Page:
The letter by Shirley Sadler about the paucity of information concerning the
manufacturing industry in Ipswich was most pertinent. She acknowledged the
work that we do at the Ipswich Transport Museum in preserving plans,
photographs and documents relating to these industries and also the actual
exhibits relating to companies such as Ransomes, Rapiers, Cranes and
Early this year we were pleased to accept a fully restored example of a very
high specification compressor built by Reavells in Ipswich in 1968 for the
then new nuclear submarines. They were built regardless of cost. It was
poignant that the restoration was carried out on a voluntary basis by a team
of workers at Compair Reavell so it will survive as a tribute to them as well
as to the company.
Recently the Ipswich Transport Museum lost its company secretary and
publicity officer and restoration planner, Peter Bannister, aged just 57. He
left a generous bequest to the Museum and plans were developed to use this
money as 'seed funding' to secure a major Heritage Lottery Fund grant for the
Museum. A necessary pre-requisite for such an application is to have at
least 30 years remaining on any lease. Ours runs out in 2026 so we
approached Ipswich Borough Council to negotiate an extension. Imagine our
disappointment when we learned that they could only extend it by a few years.
Why? Well, IBC owns all of the land surrounding the Transport Museum,
including Holywells School. IBC anticipate that this will re-locate,
providing them with an opportunity to re-develop the entire area.
Faced with this difficulty, the Transport Museum have used Peter's bequest to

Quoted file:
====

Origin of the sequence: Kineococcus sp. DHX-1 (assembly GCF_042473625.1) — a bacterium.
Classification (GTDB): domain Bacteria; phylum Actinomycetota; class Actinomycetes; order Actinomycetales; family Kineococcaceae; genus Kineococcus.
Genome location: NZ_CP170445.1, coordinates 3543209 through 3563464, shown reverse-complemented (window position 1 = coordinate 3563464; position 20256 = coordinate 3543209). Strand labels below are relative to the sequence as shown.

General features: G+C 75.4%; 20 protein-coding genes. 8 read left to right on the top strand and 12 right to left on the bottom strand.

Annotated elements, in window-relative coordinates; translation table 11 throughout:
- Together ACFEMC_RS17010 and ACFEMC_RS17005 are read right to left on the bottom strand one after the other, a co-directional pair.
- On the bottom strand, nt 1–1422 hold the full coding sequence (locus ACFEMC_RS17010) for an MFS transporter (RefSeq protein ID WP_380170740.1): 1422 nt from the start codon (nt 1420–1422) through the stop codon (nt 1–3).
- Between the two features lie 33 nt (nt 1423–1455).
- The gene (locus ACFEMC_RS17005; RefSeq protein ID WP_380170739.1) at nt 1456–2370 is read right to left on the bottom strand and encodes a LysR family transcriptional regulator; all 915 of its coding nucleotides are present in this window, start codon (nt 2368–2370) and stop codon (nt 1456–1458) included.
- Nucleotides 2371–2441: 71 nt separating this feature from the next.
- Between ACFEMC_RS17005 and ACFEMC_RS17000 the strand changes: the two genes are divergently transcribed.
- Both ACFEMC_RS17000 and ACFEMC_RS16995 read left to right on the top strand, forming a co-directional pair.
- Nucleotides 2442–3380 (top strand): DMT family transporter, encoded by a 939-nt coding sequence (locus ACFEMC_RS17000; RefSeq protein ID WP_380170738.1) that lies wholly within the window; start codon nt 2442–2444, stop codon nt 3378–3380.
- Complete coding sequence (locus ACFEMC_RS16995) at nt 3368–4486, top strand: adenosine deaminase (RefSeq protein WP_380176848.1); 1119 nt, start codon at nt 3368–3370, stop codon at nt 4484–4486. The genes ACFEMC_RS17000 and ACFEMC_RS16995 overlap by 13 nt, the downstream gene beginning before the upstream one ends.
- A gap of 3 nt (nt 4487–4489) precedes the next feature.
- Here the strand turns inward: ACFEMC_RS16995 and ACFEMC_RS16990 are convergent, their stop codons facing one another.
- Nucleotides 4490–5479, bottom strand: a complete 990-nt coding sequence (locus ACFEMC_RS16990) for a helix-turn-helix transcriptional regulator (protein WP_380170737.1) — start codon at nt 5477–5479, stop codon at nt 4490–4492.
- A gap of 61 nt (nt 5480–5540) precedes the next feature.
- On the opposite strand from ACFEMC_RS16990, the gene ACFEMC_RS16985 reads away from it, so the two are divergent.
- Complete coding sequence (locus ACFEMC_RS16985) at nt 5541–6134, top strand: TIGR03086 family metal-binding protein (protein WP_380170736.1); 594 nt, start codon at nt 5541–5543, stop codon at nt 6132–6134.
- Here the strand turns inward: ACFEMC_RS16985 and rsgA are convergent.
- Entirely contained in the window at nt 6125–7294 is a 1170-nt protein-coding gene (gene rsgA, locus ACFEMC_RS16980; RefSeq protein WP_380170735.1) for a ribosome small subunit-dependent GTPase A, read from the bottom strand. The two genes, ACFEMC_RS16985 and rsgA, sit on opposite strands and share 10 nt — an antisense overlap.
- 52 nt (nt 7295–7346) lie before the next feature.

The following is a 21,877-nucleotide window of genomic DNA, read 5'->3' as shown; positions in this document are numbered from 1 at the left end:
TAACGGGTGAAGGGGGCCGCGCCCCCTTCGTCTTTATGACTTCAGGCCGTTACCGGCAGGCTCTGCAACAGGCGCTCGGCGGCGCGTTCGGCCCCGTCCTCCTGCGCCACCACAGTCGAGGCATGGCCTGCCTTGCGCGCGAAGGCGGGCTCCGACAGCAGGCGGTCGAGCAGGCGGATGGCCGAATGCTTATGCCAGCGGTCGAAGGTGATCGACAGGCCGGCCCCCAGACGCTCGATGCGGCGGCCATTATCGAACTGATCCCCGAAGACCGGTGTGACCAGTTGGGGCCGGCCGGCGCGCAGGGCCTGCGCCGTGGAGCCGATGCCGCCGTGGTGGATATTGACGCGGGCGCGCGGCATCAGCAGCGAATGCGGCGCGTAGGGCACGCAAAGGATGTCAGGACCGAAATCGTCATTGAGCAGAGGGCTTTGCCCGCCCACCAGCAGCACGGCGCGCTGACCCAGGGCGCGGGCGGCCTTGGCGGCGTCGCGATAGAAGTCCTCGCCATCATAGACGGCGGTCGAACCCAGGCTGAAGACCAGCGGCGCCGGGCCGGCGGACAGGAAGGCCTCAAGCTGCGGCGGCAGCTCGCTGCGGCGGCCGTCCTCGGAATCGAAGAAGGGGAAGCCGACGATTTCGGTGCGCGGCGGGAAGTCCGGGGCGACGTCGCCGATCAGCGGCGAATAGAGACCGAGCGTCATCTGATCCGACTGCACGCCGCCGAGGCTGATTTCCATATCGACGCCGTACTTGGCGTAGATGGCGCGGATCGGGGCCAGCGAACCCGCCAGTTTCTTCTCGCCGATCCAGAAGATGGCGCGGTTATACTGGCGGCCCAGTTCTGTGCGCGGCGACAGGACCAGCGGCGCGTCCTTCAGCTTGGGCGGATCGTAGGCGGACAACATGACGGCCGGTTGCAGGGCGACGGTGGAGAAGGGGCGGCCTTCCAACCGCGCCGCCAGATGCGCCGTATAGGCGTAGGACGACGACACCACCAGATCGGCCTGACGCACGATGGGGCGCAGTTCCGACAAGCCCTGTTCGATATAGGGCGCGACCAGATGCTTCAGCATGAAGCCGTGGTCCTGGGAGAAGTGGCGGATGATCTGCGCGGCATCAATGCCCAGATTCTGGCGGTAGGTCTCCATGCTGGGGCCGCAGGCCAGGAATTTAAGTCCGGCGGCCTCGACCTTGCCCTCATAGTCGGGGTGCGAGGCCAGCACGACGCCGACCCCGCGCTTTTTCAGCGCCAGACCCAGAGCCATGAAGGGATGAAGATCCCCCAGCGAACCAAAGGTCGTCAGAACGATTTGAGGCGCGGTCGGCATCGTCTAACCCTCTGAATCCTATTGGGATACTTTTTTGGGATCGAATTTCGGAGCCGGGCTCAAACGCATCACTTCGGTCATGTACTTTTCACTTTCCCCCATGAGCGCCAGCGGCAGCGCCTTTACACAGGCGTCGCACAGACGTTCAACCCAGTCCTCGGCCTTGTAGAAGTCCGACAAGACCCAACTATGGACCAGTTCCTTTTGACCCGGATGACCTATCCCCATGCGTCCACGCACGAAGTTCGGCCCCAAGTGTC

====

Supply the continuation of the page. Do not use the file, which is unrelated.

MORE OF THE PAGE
purchase an industrial unit in Quantum Park, Whitehouse Road, Ipswich which
will be used as a store. This will allow the existing storeroom at Cobham
Road to be re-developed as further exhibition space.
In the meantime the clock remains ticking towards 2026. It has been
suggested that the former tram depot in Constantine Road might become
available but that has three problems. The first is that it, and much of the
land around it is owned by Ipswich Borough
Council, so we could face the same problem in the future. The second is that
Ipswich Buses still operate from this site and have no current plans to move.
The third is that the site will require considerable expenditure in order to
provide accommodation to the same standard that we have at present in Cobham
In parallel with these developments we have been working closely with Ipswich
Museum in High Street in conducting a collections review. This is expected
to lead to their collections of transport and industry being transferred to
the Ipswich Transport Museum. A large number of such items are presently
held on loan at the latter as Ipswich Museum does not have the space to store
or display them. A transfer of ownership would make logical sense but will
probably need Council approval. Such a transfer would not prevent items
being loaned back to Ipswich Museum for temporary exhibition purposes.
Hon Archives Manager, Ipswich Transport Museum